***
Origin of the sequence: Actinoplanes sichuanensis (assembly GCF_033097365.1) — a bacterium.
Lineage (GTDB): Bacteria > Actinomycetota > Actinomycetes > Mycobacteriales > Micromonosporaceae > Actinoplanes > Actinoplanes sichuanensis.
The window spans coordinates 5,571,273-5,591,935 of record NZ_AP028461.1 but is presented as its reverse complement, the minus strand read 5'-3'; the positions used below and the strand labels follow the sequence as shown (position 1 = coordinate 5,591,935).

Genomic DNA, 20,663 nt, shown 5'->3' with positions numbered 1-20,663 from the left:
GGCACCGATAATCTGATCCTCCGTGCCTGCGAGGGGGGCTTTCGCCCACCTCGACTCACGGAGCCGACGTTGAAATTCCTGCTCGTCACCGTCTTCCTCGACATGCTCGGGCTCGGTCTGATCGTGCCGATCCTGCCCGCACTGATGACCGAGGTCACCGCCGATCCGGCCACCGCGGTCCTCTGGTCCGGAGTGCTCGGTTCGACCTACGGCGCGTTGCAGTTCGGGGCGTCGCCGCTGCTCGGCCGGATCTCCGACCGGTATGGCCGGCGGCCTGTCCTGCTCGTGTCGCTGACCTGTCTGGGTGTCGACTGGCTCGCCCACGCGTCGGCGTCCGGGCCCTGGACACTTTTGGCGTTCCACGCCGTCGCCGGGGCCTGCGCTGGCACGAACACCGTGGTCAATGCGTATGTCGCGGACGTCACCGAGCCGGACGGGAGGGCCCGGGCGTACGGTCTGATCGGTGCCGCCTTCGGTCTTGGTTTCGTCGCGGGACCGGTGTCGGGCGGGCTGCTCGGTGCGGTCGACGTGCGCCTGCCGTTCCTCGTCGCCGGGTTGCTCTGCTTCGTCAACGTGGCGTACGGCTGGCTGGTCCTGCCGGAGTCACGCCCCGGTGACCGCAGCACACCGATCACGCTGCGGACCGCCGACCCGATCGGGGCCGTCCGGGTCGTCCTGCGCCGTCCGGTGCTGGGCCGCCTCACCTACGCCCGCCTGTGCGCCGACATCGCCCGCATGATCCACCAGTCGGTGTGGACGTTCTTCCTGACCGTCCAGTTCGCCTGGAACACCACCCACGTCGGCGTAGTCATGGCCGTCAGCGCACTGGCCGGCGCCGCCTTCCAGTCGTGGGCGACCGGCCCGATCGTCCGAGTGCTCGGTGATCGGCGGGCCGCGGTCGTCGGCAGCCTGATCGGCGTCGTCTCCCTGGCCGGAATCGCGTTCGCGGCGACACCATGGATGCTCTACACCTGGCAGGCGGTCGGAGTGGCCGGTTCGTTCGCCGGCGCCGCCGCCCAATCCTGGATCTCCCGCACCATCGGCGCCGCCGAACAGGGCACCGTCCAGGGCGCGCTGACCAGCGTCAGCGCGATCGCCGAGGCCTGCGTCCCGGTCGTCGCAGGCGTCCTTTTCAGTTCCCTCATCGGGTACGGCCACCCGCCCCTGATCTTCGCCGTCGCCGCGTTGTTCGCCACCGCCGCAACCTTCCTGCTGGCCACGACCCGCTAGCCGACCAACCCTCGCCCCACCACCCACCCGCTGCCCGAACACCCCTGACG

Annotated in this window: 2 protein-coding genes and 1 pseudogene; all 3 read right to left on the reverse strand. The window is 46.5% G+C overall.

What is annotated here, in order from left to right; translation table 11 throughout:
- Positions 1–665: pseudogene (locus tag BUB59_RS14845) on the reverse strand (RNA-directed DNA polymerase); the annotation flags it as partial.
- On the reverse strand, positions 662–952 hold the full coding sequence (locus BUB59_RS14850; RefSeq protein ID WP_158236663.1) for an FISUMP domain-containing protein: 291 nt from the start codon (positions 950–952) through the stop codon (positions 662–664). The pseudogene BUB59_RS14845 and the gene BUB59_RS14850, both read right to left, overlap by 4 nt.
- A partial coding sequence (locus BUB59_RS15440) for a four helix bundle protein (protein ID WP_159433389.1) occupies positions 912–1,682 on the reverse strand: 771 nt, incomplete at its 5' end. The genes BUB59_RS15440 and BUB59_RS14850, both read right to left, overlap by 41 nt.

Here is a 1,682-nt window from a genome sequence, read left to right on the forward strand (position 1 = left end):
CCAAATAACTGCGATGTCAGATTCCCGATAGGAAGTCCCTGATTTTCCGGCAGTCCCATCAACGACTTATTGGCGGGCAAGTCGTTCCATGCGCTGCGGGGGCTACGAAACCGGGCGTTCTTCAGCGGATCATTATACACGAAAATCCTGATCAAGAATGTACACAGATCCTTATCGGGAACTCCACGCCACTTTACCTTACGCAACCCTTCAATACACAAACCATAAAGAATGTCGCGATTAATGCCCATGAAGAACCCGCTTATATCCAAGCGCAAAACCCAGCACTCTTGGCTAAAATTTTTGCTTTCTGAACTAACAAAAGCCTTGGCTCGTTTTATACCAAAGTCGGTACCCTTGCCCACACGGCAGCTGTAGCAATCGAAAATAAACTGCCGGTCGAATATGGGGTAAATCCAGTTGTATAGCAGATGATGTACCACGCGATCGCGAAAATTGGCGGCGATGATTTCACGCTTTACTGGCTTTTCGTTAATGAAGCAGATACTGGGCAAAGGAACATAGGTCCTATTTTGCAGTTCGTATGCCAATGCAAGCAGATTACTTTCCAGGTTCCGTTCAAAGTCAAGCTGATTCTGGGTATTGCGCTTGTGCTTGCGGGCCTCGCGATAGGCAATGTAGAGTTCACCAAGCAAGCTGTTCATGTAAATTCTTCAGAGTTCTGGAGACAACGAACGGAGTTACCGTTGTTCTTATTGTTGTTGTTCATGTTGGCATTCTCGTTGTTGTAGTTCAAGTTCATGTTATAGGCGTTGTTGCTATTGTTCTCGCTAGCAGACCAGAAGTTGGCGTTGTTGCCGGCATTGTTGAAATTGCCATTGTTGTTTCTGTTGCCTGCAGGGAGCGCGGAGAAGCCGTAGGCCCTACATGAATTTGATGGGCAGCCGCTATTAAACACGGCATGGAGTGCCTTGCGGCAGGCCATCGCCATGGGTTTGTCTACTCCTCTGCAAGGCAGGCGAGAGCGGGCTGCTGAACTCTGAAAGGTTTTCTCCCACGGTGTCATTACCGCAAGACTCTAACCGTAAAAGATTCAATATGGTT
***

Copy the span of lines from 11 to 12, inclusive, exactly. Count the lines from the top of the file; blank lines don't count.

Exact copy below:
Here is a 1,682-nt window from a genome sequence, read left to right on the forward strand (position 1 = left end):
CCAAATAACTGCGATGTCAGATTCCCGATAGGAAGTCCCTGATTTTCCGGCAGTCCCATCAACGACTTATTGGCGGGCAAGTCGTTCCATGCGCTGCGGGGGCTACGAAACCGGGCGTTCTTCAGCGGATCATTATACACGAAAATCCTGATCAAGAATGTACACAGATCCTTATCGGGAACTCCACGCCACTTTACCTTACGCAACCCTTCAATACACAAACCATAAAGAATGTCGCGATTAATGCCCATGAAGAACCCGCTTATATCCAAGCGCAAAACCCAGCACTCTTGGCTAAAATTTTTGCTTTCTGAACTAACAAAAGCCTTGGCTCGTTTTATACCAAAGTCGGTACCCTTGCCCACACGGCAGCTGTAGCAATCGAAAATAAACTGCCGGTCGAATATGGGGTAAATCCAGTTGTATAGCAGATGATGTACCACGCGATCGCGAAAATTGGCGGCGATGATTTCACGCTTTACTGGCTTTTCGTTAATGAAGCAGATACTGGGCAAAGGAACATAGGTCCTATTTTGCAGTTCGTATGCCAATGCAAGCAGATTACTTTCCAGGTTCCGTTCAAAGTCAAGCTGATTCTGGGTATTGCGCTTGTGCTTGCGGGCCTCGCGATAGGCAATGTAGAGTTCACCAAGCAAGCTGTTCATGTAAATTCTTCAGAGTTCTGGAGACAACGAACGGAGTTACCGTTGTTCTTATTGTTGTTGTTCATGTTGGCATTCTCGTTGTTGTAGTTCAAGTTCATGTTATAGGCGTTGTTGCTATTGTTCTCGCTAGCAGACCAGAAGTTGGCGTTGTTGCCGGCATTGTTGAAATTGCCATTGTTGTTTCTGTTGCCTGCAGGGAGCGCGGAGAAGCCGTAGGCCCTACATGAATTTGATGGGCAGCCGCTATTAAACACGGCATGGAGTGCCTTGCGGCAGGCCATCGCCATGGGTTTGTCTACTCCTCTGCAAGGCAGGCGAGAGCGGGCTGCTGAACTCTGAAAGGTTTTCTCCCACGGTGTCATTACCGCAAGACTCTAACCGTAAAAGATTCAATATGGTT